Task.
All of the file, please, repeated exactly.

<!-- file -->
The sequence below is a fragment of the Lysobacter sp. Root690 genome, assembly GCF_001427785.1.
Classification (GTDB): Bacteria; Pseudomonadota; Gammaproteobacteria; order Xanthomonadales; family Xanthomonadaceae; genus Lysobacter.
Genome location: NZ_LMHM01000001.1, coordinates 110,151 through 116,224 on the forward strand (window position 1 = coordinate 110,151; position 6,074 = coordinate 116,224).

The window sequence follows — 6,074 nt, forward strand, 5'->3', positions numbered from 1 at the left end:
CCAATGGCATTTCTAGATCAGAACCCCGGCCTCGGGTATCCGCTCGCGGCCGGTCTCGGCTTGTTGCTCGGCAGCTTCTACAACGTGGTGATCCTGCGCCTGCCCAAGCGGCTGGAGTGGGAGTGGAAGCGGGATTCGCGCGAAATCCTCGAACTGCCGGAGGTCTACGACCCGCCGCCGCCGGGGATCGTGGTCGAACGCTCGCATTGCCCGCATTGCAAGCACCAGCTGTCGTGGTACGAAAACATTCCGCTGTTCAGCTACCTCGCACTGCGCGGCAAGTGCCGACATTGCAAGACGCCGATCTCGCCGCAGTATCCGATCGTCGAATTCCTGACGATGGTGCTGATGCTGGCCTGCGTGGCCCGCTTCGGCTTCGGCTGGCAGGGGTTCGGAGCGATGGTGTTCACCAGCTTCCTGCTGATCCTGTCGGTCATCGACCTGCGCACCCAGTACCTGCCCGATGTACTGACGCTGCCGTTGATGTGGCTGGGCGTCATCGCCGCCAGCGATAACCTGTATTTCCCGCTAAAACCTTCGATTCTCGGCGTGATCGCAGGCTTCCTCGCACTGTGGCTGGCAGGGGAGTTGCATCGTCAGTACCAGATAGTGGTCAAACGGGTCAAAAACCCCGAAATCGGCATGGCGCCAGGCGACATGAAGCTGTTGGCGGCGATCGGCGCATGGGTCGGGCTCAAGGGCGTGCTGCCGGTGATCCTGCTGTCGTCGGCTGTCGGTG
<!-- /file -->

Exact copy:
The sequence below is a fragment of the Lysobacter sp. Root690 genome, assembly GCF_001427785.1.
Classification (GTDB): Bacteria; Pseudomonadota; Gammaproteobacteria; order Xanthomonadales; family Xanthomonadaceae; genus Lysobacter.
Genome location: NZ_LMHM01000001.1, coordinates 110,151 through 116,224 on the forward strand (window position 1 = coordinate 110,151; position 6,074 = coordinate 116,224).

The window sequence follows — 6,074 nt, forward strand, 5'->3', positions numbered from 1 at the left end:
CCAATGGCATTTCTAGATCAGAACCCCGGCCTCGGGTATCCGCTCGCGGCCGGTCTCGGCTTGTTGCTCGGCAGCTTCTACAACGTGGTGATCCTGCGCCTGCCCAAGCGGCTGGAGTGGGAGTGGAAGCGGGATTCGCGCGAAATCCTCGAACTGCCGGAGGTCTACGACCCGCCGCCGCCGGGGATCGTGGTCGAACGCTCGCATTGCCCGCATTGCAAGCACCAGCTGTCGTGGTACGAAAACATTCCGCTGTTCAGCTACCTCGCACTGCGCGGCAAGTGCCGACATTGCAAGACGCCGATCTCGCCGCAGTATCCGATCGTCGAATTCCTGACGATGGTGCTGATGCTGGCCTGCGTGGCCCGCTTCGGCTTCGGCTGGCAGGGGTTCGGAGCGATGGTGTTCACCAGCTTCCTGCTGATCCTGTCGGTCATCGACCTGCGCACCCAGTACCTGCCCGATGTACTGACGCTGCCGTTGATGTGGCTGGGCGTCATCGCCGCCAGCGATAACCTGTATTTCCCGCTAAAACCTTCGATTCTCGGCGTGATCGCAGGCTTCCTCGCACTGTGGCTGGCAGGGGAGTTGCATCGTCAGTACCAGATAGTGGTCAAACGGGTCAAAAACCCCGAAATCGGCATGGCGCCAGGCGACATGAAGCTGTTGGCGGCGATCGGCGCATGGGTCGGGCTCAAGGGCGTGCTGCCGGTGATCCTGCTGTCGTCGGCTGTCGGTG